Smoketown neighbors after 4 shot on their porch: 'We need some help'
LOUISVILLE, KY (WAVE) – The four victims in Louisville's latest shooting were sitting on their front porch when they were shot Thursday evening.
LMPD is looking for suspects after the shooting at Clay and Jacob streets in the Smoketown neighborhood.
Police said three women and one man were shot but are expected to survive.
Derrick Dennis said he was getting out of his car at the nearby Sheppard Square housing development when it happened.
"People were running between the buildings saying, 'They're shooting'," Dennis said.
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It's not the first time he's been in that position.
"We march. We pray. We get together," Dennis said. "We have these vigils, and we're right back here at the same spot."
Shell casings spread out across the street bring back memories from August when 14-year-old Troyvonte Hurt was shot and killed and two others
"It says that we need some help. We really need some help," Dennis said. "This is like deja vu all over again. We still have these balloons. We still have this kid's memory."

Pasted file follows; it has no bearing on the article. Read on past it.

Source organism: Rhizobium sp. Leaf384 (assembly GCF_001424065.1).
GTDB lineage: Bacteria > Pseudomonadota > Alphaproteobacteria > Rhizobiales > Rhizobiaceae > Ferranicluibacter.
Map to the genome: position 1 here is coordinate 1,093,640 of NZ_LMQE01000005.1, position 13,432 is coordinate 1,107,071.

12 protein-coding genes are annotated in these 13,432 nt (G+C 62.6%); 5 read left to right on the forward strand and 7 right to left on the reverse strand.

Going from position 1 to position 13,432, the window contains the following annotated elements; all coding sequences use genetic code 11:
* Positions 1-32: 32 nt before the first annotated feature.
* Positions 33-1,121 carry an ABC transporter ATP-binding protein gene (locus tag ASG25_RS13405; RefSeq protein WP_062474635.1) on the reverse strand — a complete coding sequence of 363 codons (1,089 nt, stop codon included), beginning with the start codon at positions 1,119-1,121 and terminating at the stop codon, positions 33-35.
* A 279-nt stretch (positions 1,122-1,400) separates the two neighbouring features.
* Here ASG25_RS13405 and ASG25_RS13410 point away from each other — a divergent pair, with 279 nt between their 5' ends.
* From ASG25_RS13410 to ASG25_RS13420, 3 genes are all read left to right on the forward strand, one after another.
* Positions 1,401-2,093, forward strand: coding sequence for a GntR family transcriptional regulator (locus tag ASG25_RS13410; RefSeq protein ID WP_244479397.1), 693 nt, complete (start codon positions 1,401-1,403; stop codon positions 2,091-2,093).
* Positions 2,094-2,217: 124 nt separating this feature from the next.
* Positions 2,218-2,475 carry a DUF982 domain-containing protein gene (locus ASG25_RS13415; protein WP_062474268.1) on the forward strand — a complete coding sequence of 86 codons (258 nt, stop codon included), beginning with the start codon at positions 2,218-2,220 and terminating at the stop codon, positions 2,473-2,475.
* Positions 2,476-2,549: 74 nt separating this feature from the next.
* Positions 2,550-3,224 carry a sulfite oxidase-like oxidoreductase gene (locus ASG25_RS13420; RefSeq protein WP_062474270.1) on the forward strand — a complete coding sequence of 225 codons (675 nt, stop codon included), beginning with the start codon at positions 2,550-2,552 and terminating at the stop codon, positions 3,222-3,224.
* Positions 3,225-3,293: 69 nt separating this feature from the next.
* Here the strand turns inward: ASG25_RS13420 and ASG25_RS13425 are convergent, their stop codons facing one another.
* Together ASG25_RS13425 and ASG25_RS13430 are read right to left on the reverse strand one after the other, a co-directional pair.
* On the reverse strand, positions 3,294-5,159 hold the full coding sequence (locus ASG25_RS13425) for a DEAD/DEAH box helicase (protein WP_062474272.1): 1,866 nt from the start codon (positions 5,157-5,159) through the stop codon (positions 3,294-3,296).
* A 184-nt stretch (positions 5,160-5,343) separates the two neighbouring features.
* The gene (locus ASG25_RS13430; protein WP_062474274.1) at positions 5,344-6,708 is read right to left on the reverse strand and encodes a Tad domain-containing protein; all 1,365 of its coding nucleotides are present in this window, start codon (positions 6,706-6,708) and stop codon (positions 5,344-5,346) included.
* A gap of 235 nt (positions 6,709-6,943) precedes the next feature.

Thursday night, the balloons and teddy bears set up for Hurt were bathed in flashing police lights.
"I counted them. There were 42 shots," Lisa Baker, who lives just across from the intersection, said.
She's called the block home from the past decade.
"Just in the last two years, it's gotten worse," Baker said.
She was on her porch when Hurt was killed in August.
"I watched that kid die," Baker said, wiping away a tear. "Last night, those shots sounded like they were in my backyard."
Baker's friends with the victims of Thursday's shooting. Police said the four victims were sitting on their porch when it happened.
"They've got to be 60 almost 70 and they're the ones that got shot," Baker said. "It's ridiculous."
Baker had her 15-year-old daughter in an upstairs bedroom.
"I'm not going to risk you a bullet coming through the wall," Baker said.
The grief in the neighborhood isn't just for those shot or killed. It's for the pattern of violence that seems as endless as ever.
"They can't jump rope or play tag or catch without maybe having to dodge bullets," Dennis said.
"Unless we had a cop sitting here 24/7, it's not going to stop," Baker added. "It might ease up but it's going to come back eventually."
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